The indoor heat exchanger 11 has associated therewith means for propelling indoor air thereover, including a fan 21 which is driven by an electric motor 22. Similarly, outdoor air is circulated over outdoor heat exchanger 12 by means of another fan 23, which is driven by another electric motor 24. The two fan motors 22 and 24, as well as compressor 13, are energized by electrical current from a common supply system illustrated in the drawing as lines L1 and L2.

All of the above described components of the air conditioning apparatus are commonly employed in so-called reversible air conditioning units and are normally housed in a casing (not shown) which includes suitable partitions, or baflles, for directing and separating indoor and outdoor air.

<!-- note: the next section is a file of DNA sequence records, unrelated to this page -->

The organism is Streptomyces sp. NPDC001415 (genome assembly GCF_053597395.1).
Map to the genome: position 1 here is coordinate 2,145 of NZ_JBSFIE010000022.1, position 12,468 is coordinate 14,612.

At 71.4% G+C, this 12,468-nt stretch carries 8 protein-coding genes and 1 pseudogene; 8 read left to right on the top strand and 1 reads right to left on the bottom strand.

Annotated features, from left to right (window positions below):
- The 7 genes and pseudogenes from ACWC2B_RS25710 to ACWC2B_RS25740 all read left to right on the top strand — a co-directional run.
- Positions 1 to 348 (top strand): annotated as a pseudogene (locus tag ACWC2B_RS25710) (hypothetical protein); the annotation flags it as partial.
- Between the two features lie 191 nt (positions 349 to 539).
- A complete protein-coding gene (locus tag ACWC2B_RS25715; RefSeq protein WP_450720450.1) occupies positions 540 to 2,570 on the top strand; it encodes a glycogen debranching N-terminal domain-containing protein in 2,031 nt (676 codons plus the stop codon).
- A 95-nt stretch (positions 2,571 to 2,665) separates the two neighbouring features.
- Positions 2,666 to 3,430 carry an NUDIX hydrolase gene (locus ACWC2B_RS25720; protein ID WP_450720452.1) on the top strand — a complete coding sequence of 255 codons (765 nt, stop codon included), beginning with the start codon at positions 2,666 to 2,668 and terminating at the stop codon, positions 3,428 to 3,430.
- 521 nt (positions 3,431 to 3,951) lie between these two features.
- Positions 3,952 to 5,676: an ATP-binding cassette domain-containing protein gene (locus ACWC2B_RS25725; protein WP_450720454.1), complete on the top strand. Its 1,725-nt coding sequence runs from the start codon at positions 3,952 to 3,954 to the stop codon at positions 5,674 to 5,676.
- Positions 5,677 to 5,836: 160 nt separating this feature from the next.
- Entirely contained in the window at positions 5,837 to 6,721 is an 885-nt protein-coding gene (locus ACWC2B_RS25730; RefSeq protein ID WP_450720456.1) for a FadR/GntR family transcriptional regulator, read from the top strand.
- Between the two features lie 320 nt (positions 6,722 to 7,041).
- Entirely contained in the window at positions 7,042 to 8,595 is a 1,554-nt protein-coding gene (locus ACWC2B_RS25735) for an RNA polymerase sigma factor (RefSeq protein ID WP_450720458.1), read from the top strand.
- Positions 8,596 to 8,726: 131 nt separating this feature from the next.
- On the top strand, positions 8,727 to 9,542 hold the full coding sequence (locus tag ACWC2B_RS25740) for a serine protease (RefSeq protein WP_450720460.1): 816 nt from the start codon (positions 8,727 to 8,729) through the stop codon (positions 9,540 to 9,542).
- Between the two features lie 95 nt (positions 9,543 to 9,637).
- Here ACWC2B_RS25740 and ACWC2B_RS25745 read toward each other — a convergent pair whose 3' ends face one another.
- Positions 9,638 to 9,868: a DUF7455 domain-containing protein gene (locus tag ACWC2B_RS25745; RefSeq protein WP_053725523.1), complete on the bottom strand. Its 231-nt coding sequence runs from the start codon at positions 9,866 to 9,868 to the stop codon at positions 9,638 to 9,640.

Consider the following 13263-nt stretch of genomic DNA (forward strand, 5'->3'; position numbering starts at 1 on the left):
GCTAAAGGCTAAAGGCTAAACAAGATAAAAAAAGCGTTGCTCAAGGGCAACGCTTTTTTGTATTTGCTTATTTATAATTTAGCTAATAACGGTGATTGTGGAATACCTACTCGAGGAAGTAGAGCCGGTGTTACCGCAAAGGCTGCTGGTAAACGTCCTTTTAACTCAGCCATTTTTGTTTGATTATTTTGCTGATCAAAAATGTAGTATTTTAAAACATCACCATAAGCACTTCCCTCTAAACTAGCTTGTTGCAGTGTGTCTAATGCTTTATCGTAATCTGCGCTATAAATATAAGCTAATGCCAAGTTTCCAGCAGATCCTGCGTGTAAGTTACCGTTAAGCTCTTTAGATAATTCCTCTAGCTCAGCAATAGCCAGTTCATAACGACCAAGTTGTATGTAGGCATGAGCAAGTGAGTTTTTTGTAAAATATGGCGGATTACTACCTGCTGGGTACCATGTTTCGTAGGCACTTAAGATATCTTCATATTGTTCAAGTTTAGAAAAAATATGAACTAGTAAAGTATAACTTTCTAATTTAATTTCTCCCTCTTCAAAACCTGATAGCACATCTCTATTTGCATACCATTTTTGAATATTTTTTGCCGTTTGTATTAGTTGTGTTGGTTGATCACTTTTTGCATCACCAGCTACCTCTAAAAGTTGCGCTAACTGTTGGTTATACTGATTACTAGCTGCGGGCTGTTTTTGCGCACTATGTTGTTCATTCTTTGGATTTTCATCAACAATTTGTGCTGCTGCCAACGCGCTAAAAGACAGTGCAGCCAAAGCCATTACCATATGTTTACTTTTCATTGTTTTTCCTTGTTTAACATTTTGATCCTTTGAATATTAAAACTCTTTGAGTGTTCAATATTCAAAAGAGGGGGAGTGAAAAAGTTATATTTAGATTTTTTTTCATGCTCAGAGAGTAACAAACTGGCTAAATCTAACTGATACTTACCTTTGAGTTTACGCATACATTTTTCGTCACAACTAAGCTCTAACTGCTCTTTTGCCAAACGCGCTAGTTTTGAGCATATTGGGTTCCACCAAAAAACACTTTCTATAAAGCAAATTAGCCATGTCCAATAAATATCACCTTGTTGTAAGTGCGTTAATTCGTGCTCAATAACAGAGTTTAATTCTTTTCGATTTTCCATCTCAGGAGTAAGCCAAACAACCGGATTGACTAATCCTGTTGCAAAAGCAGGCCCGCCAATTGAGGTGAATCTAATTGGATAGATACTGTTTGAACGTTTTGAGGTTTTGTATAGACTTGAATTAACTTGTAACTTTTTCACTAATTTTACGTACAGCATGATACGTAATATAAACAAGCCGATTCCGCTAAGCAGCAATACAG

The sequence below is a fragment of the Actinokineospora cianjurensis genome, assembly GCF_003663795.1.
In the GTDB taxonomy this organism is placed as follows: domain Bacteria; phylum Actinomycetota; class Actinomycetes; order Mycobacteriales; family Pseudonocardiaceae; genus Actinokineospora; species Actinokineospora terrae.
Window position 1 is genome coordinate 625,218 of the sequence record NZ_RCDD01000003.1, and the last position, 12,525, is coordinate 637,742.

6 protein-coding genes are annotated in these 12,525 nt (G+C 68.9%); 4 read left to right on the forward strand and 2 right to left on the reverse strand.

Outdoor heat exchanger 12 operates as an evaporator to absorb heat from outdoor air propelled thereover by fan 23 when the system is functioning to heat indoor air. Quite naturally, when conditions are such as to make it desirable to warm the air in an enclosure the outdoor temperature is relatively lower and often near the freezing temperature of water. In order to absorb heat, heat exchanger 12 must operate at a still lower temperature and, consequently, it is likely that frost will form on the outdoor heat exchanger. Should this frost accumulation become excessive it detrimentally affects operation of the system because thefrost insulates the heat exchanger, preventing it from effectively absorbing heat from the outdoor air, and also chokes the air flow passages through the heat exchanger, further reducing the ability of the heat exchanger to absorb heat. Consequently, it is necessary to periodically raise the temperature of the outdoor heat exchanger 12 to some temperature above 32 degrees F. to effect removal of frost.